Next month my wife and I will be living with a graduate student from Kathmandu, Nepal in south Asia. We'll also be living with students from Japan and China. In the past, we've lived with students from South Korea, Taiwan, Thailand, Myanmar, Singapore, Hong Kong, New Zealand, Senegal, Cameroon, Ghana, Saudi Arabia, Brazil, and Argentina. Yet our passports have expired, we won't be getting on an airplane, and we'll be sleeping in our own bed every night. How can we do this?
We don't go to the students' homes. The students come to our home. We're a host family for international students attending the University of Oregon through the Friendship Foundation for International Students (FFIS) and the U of O's American English Institute (AEI). The University of Oregon has a rapidly growing enrollment of international students from all over the world, but especially from China.
The FFIS homestay program is for newly arrived international students who will be attending the University of Oregon's regular classes. They stay with local host families for 4-6 days before moving to permanent housing in dormitories or apartments. FFIS is a local non-profit founded in 1949 to encourage meaningful interactions between U of O international students and residents of Eugene and Springfield. The FFIS newsletters help to show how FFIS is fulfilling their mission.
The AEI homestay program is for students who come to the U of O for intensive English language training at the American English Institute. Students pay a stipend to live with local host families for one or more terms. They are encouraged to participate in family activities. The AEI homestay family handbook does a good job of explaining the role and responsibilities of being a homestay family.
We hosted the three students in this picture over five years ago and they're a good example of the diverse and positive experiences we've had as a home stay family.
1. Maguette was a Fulbright Scholar from Senegal in west Africa. Senegal's primary languages are French and Wolof, except for two regions where English is primary. Maguette lived with us as an AEI student for a term, moved to an apartment, but visited for holidays and dinner frequently. He loves garlic corn and tea with lots of sugar in it. Maguette came back for additional studies a few years ago, returned home, and may return for a month-long visit in September. We stay in touch with him regularly by Facebook. He has a laugh like comedian Eddie Murphy, is like a son to us, and calls us "Mom" and "Dad".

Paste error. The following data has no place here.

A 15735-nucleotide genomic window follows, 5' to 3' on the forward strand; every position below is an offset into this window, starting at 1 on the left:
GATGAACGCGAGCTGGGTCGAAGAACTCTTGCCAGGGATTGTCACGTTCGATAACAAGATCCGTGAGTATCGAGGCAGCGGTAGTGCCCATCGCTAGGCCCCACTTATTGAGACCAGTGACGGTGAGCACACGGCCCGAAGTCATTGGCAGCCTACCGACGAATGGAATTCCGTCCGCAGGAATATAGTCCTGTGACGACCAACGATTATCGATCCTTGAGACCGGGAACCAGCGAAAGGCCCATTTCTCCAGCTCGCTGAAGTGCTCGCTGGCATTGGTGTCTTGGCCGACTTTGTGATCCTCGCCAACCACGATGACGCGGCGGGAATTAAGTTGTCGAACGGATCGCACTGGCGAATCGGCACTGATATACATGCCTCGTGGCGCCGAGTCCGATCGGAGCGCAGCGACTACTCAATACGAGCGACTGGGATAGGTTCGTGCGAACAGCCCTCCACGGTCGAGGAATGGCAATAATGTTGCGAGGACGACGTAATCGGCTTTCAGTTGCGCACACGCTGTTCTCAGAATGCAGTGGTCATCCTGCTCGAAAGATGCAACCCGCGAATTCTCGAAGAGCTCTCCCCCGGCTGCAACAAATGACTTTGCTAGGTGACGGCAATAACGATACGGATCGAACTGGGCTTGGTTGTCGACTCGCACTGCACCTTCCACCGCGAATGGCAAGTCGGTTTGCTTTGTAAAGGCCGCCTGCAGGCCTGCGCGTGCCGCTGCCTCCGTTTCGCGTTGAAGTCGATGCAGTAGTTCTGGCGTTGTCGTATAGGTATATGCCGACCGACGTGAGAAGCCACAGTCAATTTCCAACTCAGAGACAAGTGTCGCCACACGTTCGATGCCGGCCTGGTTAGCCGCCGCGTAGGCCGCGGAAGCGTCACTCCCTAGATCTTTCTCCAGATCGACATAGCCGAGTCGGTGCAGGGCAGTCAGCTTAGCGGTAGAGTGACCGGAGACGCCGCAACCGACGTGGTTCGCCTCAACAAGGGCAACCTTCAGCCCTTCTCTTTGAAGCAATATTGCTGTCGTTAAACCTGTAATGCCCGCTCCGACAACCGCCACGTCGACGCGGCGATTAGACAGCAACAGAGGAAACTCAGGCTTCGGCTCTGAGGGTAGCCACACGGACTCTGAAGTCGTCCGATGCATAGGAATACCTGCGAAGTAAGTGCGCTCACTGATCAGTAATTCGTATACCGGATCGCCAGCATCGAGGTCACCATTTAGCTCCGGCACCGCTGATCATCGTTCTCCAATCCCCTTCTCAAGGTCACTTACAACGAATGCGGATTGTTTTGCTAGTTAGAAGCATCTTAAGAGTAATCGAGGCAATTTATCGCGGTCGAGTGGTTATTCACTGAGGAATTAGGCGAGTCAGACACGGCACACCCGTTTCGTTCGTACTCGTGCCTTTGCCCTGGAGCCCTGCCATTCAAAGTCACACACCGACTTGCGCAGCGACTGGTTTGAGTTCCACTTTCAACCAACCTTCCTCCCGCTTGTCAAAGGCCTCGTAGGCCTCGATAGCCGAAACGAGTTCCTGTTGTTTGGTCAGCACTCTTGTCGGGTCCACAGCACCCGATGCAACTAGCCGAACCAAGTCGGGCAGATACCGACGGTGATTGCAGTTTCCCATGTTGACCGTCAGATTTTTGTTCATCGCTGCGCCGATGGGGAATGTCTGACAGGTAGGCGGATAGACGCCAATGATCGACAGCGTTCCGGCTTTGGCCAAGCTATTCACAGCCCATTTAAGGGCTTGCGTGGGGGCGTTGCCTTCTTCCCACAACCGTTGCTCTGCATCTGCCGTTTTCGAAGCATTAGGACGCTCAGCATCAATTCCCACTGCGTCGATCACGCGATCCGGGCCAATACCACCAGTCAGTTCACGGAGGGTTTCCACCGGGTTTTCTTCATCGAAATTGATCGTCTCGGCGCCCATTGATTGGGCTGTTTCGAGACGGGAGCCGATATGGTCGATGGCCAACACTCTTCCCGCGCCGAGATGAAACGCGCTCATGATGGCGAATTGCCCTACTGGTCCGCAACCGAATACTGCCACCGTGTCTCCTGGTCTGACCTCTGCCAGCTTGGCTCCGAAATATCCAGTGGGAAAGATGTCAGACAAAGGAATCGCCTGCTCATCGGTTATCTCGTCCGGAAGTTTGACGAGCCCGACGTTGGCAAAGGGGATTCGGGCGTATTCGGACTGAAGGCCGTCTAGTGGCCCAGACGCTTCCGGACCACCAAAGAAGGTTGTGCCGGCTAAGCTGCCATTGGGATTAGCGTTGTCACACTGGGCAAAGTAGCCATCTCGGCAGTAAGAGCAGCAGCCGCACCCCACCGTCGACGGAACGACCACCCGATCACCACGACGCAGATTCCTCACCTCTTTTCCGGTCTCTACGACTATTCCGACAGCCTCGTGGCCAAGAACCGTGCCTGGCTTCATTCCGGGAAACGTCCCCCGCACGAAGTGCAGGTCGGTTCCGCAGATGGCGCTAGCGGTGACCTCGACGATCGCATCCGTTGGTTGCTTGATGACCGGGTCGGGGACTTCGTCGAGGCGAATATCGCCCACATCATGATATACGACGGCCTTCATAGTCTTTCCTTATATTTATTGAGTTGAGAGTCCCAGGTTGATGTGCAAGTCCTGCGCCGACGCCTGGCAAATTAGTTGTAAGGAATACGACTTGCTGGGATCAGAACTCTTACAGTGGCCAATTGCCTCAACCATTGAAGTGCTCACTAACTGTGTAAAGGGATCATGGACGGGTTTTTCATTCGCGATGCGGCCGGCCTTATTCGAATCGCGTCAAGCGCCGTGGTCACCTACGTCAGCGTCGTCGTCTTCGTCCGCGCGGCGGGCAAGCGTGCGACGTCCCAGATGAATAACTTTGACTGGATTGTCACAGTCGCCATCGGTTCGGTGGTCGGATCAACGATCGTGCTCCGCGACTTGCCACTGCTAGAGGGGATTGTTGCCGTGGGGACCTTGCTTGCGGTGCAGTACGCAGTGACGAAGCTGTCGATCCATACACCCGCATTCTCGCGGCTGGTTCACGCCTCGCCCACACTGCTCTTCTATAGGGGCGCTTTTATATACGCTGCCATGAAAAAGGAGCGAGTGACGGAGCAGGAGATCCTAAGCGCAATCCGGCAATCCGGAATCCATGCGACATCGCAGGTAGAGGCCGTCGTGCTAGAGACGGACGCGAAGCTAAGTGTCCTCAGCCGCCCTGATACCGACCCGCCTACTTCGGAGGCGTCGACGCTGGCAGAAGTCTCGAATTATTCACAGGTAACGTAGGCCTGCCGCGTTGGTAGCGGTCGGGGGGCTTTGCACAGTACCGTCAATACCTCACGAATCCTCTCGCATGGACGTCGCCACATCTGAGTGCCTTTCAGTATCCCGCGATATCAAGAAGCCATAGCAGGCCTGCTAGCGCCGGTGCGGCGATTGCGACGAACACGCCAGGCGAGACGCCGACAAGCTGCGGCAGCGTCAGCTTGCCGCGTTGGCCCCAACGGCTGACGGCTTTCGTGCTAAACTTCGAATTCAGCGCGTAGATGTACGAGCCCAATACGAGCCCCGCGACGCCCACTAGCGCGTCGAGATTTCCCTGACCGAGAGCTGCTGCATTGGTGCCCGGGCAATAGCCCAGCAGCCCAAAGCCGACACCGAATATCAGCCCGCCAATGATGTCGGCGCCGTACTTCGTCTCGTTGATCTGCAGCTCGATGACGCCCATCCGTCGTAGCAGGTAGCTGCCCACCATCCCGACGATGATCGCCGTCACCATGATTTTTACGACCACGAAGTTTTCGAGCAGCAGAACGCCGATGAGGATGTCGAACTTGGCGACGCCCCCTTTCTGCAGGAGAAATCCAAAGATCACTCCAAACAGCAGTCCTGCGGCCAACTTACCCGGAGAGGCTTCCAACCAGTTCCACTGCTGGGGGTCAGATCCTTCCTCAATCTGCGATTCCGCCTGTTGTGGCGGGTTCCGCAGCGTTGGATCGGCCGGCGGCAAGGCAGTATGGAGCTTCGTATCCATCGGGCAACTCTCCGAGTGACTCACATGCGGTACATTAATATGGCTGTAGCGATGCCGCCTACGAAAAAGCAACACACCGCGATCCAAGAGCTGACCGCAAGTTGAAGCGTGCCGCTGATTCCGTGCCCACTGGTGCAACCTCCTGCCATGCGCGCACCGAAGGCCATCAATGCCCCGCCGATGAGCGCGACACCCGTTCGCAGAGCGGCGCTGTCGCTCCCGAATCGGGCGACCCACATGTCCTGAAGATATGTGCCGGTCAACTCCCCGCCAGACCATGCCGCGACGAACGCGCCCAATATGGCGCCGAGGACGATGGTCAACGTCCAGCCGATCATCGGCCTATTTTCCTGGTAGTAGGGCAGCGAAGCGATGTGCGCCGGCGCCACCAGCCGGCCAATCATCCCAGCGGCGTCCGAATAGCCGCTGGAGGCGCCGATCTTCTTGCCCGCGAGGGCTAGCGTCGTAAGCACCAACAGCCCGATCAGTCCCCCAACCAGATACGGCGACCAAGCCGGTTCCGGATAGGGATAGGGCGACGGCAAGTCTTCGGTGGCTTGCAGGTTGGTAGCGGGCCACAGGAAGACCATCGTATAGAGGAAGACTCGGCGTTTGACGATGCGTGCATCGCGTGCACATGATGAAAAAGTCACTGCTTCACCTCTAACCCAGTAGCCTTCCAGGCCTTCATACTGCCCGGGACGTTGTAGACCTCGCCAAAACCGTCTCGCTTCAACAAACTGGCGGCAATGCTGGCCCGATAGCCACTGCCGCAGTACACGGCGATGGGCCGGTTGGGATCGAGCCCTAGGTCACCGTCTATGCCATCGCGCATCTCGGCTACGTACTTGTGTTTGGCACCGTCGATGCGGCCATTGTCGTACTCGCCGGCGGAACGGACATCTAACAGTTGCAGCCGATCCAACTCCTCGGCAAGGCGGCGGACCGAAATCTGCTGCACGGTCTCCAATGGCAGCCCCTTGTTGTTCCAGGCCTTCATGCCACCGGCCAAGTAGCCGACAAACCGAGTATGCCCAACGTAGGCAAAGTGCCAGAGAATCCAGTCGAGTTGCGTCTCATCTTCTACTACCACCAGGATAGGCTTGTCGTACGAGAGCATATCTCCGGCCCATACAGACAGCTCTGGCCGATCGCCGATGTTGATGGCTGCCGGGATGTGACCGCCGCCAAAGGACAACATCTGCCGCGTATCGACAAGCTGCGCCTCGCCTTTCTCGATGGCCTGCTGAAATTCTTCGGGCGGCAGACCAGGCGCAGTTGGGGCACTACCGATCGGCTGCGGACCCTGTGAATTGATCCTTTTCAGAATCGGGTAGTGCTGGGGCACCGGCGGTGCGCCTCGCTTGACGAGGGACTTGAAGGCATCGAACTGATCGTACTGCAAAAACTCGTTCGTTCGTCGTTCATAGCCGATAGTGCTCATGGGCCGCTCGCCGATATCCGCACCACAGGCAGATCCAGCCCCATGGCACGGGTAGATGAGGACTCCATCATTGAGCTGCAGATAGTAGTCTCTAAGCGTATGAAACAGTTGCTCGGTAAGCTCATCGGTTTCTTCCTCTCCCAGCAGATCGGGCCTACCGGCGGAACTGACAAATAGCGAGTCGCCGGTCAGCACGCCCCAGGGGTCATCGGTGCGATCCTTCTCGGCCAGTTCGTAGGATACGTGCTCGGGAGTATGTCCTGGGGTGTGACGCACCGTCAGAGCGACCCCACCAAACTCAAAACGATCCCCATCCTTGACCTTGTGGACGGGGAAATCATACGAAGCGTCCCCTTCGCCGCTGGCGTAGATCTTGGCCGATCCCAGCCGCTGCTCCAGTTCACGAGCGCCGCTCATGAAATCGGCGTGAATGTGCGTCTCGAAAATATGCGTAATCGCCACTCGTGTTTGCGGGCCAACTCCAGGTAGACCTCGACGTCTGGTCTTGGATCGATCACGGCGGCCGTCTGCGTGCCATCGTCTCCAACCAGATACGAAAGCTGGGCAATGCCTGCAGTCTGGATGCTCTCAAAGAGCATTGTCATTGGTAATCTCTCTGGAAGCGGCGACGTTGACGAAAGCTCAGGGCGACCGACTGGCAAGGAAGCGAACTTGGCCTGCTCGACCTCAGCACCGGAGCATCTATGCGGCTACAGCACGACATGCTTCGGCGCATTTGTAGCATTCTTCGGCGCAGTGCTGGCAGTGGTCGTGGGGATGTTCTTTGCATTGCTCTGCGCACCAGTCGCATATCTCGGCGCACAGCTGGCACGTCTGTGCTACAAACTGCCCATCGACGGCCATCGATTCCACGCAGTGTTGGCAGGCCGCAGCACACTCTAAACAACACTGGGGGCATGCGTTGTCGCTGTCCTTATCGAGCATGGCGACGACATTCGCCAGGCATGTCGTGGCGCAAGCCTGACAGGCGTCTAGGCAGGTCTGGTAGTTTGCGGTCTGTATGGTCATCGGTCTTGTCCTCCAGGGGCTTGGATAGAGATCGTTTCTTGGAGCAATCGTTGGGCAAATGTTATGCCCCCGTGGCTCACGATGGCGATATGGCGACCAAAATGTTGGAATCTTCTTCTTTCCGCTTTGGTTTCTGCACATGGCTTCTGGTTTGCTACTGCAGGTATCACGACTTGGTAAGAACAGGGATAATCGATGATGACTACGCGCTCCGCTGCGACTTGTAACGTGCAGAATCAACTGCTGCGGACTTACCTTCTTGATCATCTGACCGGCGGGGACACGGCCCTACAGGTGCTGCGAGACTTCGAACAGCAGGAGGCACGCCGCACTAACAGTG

2. Yayoi is from Japan, stayed with us as an FFIS homestay student, and then we moved her into the dorm. She'd frequently come over with her friends for dinner or holidays. I can still remember helping her move stuff into various suitcases at the Eugene Airport to meet weight limitations. She still sends us handmade Christmas gifts every year.
3. Ali is from Saudi Arabia and a father of four. Like Maguette, he still calls us "Mom" and "Dad." He loves cheese and Mom's garlic bread. I later wrote a recommendation to help him get accepted into a graduate school in Paris. He has sent flowers to my wife on Mother's Day and we enjoy when he calls us from France or Saudi Arabia to exchange news about each other's lives.
Each student we've hosted is different and leads to a unique set of experiences for them and us. They return home with fond memories of us and their time in Eugene and western Oregon. Several have returned, or are planning to return, for visits. They have become a part of our "extended family" and soon we'll have "sons" from Nepal, China, and Japan to add to our family.
Rick Obst is an Arizona native who moved to Eugene, Oregon in 2005 and fell in love with the verdant Pacific Northwest. He enjoys photography and discovering the many people, places, and events that make this part of the world so special.
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